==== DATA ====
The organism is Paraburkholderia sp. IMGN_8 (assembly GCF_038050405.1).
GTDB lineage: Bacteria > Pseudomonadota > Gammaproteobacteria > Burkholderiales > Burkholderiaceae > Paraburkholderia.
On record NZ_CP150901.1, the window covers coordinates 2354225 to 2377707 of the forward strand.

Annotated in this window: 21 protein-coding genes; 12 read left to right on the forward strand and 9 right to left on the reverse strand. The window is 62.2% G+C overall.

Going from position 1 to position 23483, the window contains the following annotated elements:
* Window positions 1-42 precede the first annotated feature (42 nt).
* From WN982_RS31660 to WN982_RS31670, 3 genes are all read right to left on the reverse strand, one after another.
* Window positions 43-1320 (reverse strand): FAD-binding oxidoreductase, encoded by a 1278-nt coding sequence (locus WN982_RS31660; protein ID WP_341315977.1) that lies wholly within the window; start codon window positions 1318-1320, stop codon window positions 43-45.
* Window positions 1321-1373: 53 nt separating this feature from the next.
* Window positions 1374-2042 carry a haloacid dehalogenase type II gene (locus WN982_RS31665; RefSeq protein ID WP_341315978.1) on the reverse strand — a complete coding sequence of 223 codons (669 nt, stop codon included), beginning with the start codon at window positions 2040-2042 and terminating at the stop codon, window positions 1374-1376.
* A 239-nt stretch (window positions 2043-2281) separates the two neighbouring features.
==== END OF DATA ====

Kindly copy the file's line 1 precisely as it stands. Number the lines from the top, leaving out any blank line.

The organism is Paraburkholderia sp. IMGN_8 (assembly GCF_038050405.1).